New Year’s Eve, the Sugar Bowl, and the Unclaimed Baggage Center – part 3/3

New Year’s Eve

We didn’t do very much on the morning of December 31st. We slept in and wandered around some more around Bourbon St. We decided to get tickets to the Sugar Bowl that would take place the day after. We found a nice pub to eat dinner while we watched Clemson beat Oklahoma. Continue reading

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What football can learn from the tennis tiebreak

In 2012 Portugal lost to Spain after a penalty shoot-out in the semi-final of the European Cup. Did Portugal get a fair chance?

In 2012 Portugal lost to Spain after a penalty shoot-out in the semi-final of the European Cup. Did Portugal get a fair chance?


With the World Cup moving to the knockout stage in some days, a few teams are destined to be ‘knocked out’ because they lost a penalty series.

Statistical analysis based on historical shoot-outs has shown that the team taking the first penalty kick, thereby starting the series, historically won in ~60% of the times.

This statistic should not be underestimated – teams starting the penalty series have a ~50% bigger chance of winning!

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Why American and European soccer players won’t play chess together

Firstly, a brief note on my absence, since tomorrow it would have been 7 months since my last blog post. In April this year I started working as a strategy consultant at Deloitte. Life’s been slightly different than it was a student, sadly leaving practically no time for writing here.

A while ago Sarah and I were on a trip to the U.S. Somewhere along the trip we watched the soccer game of the U.S. versus Mexico. After the game goalkeeper Tim Howard and offensive midfielder Clint Dempsey were interviewed. Something caught my attention, but at first I didn’t really know what it was. Then it hit me: these guys actually know what they are talking about.

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You’ll Never Walk Alone: a Myth at FC Twente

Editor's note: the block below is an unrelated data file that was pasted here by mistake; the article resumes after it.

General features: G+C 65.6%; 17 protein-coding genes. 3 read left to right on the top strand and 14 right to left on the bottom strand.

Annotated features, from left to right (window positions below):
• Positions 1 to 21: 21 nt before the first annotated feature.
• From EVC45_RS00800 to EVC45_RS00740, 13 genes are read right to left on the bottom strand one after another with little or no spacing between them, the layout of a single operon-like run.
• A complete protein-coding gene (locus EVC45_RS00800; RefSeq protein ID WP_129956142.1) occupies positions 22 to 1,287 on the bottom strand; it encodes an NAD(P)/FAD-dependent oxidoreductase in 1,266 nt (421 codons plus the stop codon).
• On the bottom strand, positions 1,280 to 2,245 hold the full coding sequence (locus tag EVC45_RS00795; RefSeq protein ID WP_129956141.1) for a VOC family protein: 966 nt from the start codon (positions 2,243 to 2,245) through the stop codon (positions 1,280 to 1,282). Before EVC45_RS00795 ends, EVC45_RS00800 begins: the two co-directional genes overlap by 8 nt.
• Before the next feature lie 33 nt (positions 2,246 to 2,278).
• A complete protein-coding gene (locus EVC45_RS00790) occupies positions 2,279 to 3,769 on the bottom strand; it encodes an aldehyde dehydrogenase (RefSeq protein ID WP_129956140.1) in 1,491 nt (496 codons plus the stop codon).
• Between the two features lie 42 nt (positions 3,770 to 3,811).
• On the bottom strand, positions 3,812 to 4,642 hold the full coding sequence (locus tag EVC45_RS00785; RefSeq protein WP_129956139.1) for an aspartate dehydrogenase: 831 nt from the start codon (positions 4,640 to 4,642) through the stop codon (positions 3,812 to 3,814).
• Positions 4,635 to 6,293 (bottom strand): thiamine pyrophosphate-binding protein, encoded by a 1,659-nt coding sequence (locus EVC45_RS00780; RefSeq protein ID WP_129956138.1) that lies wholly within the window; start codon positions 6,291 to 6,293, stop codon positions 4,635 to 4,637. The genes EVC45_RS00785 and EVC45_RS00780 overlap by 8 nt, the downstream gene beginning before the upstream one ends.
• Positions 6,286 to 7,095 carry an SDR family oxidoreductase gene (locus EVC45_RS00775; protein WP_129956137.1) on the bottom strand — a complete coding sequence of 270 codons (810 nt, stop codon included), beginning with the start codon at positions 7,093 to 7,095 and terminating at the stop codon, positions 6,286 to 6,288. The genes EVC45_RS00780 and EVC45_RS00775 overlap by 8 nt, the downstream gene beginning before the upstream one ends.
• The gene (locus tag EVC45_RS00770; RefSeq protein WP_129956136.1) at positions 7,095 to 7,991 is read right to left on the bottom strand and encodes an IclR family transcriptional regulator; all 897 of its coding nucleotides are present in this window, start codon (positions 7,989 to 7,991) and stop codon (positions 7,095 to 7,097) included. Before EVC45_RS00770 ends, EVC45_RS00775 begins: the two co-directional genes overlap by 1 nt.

As Sarah wrote some time ago, right before every home match starts the FC Twente supporters sing the You’ll Never Walk Alone from Gerry & The Pacemakers. What the supporters mean to convey is that they will support their team no matter what; in good times and, perhaps especially, in bad times. The past weeks have shown that that was a lie. The vocal supporters of the FC Twente crowd, often referred to as ‘Vak-P‘, named after a stand in the previous stadium, are what one may describe as “fair weather fans“.

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Please, Sven (Kramer)?!

Lance Armstrong’s exposure sprouted a renewed attention for doping in sports. Firstly, of course, within cycling, but recently the debate around performance-enhancing drugs intensified with regard to other sports as well.

For instance, Christophe Rochus stated that he believed that doping is significantly present within tennis, pointing a hesitant finger towards Rafael Nadal. Although this may be the opinion of one player, there are more disturbing signals. Roger Federer called for more doping tests in tennis, since “some substances can’t be discovered right now.” Andy Murray agrees, but adds “don’t accuse me or my rivals of doping.” (Where have we heard that before?) James Blake said something that, to me, sounds sensible: “[we should be] realistic with this much money involved, $1.9 million for the winner of the U.S. Open, people will try to find a way to get ahead.” Continue reading